Greece: Vocal Monodies CD
Dimitras Kukas, familiarly known as Barba Mitsos (“Uncle Mitsos”), sang and composed these unaccompanied songs. Born at the end of the 19th century on the island of Syros, Kukas grew up in Mykonos, and until his death in 1980 was one of the last performers of this Greek oral tradition.
While Kukas’ songs are original compositions, he comments,“I keep the tradition of my father and grandfather, who sang this sort of song when I was a child.” Kukas draws upon the traditional distich, or two-line couplet, which is the keystone of Greek oral tradition. The distiches provide a body of pre-constructed formulas—images, comparisons, and adages—which Kukas uses and reworks in his own songs. The songs include essential themes of popular Greek repertoire such as love and sorrow, odes to mother, xenitia (songs for those far from home), and miroloia (funeral songs).
This album is part of the UNESCO Collection of Traditional Music. More than 125 albums are being released by Smithsonian Folkways Recordings to make the series publicly available, including a dozen never-released albums of musical traditions from around the globe.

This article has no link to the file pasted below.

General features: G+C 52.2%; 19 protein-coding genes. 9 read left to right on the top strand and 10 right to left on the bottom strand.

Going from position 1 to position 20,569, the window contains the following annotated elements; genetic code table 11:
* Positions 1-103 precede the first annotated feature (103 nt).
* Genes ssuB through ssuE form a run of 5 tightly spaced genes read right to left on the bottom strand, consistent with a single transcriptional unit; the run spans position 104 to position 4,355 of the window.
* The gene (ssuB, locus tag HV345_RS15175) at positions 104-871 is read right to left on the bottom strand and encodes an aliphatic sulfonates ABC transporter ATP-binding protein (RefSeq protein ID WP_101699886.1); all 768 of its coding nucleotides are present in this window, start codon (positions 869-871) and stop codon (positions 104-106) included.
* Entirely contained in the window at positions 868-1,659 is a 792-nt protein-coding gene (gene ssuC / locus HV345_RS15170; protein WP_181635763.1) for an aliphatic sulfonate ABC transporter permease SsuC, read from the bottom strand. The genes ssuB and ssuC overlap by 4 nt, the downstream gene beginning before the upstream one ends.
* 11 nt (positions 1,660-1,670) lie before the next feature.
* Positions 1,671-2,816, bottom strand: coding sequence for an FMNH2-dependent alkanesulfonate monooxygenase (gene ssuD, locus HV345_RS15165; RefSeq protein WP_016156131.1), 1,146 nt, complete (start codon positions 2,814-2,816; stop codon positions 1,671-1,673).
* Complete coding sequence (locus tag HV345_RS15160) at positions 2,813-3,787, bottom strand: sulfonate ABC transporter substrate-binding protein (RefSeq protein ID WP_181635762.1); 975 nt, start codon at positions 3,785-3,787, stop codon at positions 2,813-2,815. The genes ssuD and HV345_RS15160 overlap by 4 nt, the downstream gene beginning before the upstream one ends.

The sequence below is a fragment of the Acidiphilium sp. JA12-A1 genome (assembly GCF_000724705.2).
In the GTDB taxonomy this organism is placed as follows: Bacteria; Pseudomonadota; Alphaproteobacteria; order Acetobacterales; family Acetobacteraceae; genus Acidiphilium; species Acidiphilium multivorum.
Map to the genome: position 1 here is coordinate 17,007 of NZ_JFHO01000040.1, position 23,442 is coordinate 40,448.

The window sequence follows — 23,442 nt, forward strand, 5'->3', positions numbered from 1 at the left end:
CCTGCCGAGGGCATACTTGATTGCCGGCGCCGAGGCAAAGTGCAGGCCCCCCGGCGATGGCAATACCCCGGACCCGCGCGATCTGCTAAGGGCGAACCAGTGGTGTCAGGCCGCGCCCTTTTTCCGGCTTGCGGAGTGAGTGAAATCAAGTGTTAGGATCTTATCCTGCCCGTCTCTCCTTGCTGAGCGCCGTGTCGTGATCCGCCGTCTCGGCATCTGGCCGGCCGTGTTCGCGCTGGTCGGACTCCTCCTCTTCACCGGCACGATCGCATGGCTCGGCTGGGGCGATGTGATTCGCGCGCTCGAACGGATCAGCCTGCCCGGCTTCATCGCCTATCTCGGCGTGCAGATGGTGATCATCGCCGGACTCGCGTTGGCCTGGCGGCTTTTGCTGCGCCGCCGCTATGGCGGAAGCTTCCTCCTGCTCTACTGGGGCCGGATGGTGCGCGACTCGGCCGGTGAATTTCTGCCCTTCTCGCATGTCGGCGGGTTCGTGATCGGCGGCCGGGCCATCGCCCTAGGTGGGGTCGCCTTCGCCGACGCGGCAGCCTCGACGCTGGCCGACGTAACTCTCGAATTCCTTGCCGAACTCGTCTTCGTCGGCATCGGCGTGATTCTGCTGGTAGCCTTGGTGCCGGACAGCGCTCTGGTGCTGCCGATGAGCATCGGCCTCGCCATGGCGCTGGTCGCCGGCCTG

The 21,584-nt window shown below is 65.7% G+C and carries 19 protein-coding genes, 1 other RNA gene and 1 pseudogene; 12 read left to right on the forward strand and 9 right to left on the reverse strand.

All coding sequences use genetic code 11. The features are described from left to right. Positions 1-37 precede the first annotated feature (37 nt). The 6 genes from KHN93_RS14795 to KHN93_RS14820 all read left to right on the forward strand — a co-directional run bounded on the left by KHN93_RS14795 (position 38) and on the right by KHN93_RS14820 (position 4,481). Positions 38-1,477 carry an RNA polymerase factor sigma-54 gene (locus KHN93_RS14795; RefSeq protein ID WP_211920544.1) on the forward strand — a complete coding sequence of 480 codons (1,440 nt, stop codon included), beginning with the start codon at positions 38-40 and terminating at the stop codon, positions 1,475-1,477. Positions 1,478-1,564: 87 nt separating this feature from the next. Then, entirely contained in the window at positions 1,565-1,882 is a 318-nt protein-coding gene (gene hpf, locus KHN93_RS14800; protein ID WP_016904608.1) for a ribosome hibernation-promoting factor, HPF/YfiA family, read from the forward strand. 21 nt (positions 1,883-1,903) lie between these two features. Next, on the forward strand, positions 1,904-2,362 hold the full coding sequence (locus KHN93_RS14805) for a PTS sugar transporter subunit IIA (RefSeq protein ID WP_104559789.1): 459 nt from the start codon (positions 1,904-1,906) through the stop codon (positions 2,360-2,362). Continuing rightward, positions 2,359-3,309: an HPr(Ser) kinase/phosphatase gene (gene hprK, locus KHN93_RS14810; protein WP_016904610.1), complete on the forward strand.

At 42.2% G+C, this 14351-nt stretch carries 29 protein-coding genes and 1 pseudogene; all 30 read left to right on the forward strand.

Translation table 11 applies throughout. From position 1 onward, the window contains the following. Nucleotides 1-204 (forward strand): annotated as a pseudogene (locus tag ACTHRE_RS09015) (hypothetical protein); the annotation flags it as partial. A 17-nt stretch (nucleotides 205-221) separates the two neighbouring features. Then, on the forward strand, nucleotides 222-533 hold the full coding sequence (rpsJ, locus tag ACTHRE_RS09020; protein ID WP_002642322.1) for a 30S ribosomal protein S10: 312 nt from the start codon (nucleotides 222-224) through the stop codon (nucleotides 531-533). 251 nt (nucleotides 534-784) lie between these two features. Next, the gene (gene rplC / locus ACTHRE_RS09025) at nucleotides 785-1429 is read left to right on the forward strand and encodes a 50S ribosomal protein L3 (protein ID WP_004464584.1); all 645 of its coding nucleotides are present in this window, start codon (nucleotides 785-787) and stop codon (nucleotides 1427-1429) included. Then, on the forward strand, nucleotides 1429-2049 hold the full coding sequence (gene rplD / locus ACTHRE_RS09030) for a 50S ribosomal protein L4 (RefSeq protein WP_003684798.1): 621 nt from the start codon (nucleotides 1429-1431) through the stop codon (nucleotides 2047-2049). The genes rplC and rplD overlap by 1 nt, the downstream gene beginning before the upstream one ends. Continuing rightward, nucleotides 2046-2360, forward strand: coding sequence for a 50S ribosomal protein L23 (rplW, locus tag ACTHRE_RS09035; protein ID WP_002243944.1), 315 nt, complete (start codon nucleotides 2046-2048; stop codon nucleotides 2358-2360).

1. Kimumenos i xipnitos (Whether awake or sleeping) - 5:09
2. Apopse then kimithika (This evening I did not sleep) - 2:37
3. Ali kaimeni mu kardia (My poor heart) - 2:53
4. Sta Salona sfazun arnia (At Salona they are slaughtering sheep) - 2:00
5. Me t'ah ke me t'alimono (With "Ah's" and "Alas's") - 4:50
6. Poli anastenazune (Many are those who sigh) - 3:17
7. I mana ine paploma (Mother is an eiderdown) - 3:34
8. Dioxe me mana (Chase me, Mother) - 4:30
9. Pios xeri i agapi mu (Who knows, my love) - 2:52
10. Otan pethano (When I die) - 4:07
11. K'an kleo me parapono (Even if I weep and moan) - 2:59
12. Sikosu epano Yanno mu (Get up, my Yannos) - 1:59
13. To mnima mu na khtisete (Build my tomb) - 4:34
14. San thete na dite klamata (If you wish to see tears) - 2:07
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